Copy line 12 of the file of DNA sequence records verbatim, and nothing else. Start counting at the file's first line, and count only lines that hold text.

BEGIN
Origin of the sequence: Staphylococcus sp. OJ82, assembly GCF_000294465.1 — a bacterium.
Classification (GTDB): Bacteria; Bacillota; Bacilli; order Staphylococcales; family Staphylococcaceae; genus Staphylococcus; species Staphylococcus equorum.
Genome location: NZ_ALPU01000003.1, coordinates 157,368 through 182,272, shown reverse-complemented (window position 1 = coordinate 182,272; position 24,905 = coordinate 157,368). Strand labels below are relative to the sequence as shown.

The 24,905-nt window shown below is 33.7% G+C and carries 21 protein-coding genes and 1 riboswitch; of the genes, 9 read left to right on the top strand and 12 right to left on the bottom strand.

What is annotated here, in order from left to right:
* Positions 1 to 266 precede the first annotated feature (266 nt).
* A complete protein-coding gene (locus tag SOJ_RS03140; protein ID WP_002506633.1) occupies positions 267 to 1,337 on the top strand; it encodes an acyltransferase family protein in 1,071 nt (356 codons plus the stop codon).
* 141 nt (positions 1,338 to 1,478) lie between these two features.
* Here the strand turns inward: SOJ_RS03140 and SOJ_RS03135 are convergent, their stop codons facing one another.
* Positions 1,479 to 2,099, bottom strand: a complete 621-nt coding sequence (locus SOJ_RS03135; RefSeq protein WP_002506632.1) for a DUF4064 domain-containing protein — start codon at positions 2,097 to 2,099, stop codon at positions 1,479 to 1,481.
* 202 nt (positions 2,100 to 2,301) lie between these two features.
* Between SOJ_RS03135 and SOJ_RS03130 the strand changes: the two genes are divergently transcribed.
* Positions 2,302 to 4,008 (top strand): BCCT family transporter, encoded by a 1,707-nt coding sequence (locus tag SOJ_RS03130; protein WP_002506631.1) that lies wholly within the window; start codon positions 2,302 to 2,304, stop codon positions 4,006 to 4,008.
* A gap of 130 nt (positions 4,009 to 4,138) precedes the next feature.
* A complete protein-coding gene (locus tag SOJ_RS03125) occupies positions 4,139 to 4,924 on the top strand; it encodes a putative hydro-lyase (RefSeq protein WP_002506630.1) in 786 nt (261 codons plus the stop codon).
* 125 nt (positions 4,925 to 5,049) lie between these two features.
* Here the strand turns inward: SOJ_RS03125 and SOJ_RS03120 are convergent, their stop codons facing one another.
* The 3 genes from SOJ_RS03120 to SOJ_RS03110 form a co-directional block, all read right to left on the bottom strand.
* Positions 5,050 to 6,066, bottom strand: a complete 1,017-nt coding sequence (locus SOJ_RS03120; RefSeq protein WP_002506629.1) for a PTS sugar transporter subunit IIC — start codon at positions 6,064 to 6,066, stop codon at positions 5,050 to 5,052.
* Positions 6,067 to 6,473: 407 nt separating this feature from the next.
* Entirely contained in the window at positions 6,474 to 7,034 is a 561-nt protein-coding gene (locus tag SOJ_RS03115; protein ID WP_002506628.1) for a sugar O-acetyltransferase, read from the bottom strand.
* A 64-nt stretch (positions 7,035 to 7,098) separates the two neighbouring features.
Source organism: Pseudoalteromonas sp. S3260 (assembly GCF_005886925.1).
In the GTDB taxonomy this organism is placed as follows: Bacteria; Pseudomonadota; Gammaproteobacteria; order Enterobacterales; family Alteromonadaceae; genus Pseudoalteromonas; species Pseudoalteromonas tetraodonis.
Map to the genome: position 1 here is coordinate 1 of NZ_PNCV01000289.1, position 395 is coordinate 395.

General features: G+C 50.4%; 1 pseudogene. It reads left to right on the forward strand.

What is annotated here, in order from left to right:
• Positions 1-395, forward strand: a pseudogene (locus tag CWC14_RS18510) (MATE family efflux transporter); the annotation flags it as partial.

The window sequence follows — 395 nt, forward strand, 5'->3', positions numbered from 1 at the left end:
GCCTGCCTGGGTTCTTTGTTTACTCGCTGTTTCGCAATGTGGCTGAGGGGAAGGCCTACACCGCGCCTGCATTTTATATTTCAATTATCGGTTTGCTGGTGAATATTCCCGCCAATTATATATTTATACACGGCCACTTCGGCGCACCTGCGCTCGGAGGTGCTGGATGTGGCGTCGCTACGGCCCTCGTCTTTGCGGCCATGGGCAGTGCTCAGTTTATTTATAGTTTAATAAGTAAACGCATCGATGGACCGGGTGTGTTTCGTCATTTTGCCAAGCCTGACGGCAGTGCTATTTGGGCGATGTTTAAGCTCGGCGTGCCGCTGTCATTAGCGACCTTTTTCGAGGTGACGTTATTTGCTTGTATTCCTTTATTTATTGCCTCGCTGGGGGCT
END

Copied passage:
* Between SOJ_RS03135 and SOJ_RS03130 the strand changes: the two genes are divergently transcribed.